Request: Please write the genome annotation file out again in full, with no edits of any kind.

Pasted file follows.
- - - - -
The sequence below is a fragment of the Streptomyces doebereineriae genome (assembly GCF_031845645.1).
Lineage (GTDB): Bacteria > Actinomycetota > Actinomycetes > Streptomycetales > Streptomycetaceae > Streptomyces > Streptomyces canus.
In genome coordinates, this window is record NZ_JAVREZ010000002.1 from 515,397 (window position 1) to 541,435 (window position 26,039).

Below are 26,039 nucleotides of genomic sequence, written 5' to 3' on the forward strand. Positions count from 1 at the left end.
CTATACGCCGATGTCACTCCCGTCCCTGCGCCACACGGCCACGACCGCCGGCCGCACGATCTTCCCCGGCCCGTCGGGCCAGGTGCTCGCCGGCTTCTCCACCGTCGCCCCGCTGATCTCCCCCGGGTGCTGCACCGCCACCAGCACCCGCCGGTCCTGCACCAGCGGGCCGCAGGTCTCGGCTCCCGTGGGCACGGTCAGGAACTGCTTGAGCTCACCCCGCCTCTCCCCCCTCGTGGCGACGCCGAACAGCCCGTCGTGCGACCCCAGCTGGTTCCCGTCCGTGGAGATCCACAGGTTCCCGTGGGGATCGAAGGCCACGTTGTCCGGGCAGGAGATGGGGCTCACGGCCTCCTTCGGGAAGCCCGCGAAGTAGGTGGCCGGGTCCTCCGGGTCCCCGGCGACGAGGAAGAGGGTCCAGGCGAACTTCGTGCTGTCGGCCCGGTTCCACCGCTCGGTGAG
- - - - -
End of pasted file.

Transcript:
The sequence below is a fragment of the Streptomyces doebereineriae genome (assembly GCF_031845645.1).
Lineage (GTDB): Bacteria > Actinomycetota > Actinomycetes > Streptomycetales > Streptomycetaceae > Streptomyces > Streptomyces canus.
In genome coordinates, this window is record NZ_JAVREZ010000002.1 from 515,397 (window position 1) to 541,435 (window position 26,039).

Below are 26,039 nucleotides of genomic sequence, written 5' to 3' on the forward strand. Positions count from 1 at the left end.
CTATACGCCGATGTCACTCCCGTCCCTGCGCCACACGGCCACGACCGCCGGCCGCACGATCTTCCCCGGCCCGTCGGGCCAGGTGCTCGCCGGCTTCTCCACCGTCGCCCCGCTGATCTCCCCCGGGTGCTGCACCGCCACCAGCACCCGCCGGTCCTGCACCAGCGGGCCGCAGGTCTCGGCTCCCGTGGGCACGGTCAGGAACTGCTTGAGCTCACCCCGCCTCTCCCCCCTCGTGGCGACGCCGAACAGCCCGTCGTGCGACCCCAGCTGGTTCCCGTCCGTGGAGATCCACAGGTTCCCGTGGGGATCGAAGGCCACGTTGTCCGGGCAGGAGATGGGGCTCACGGCCTCCTTCGGGAAGCCCGCGAAGTAGGTGGCCGGGTCCTCCGGGTCCCCGGCGACGAGGAAGAGGGTCCAGGCGAACTTCGTGCTGTCGGCCCGGTTCCACCGCTCGGTGAG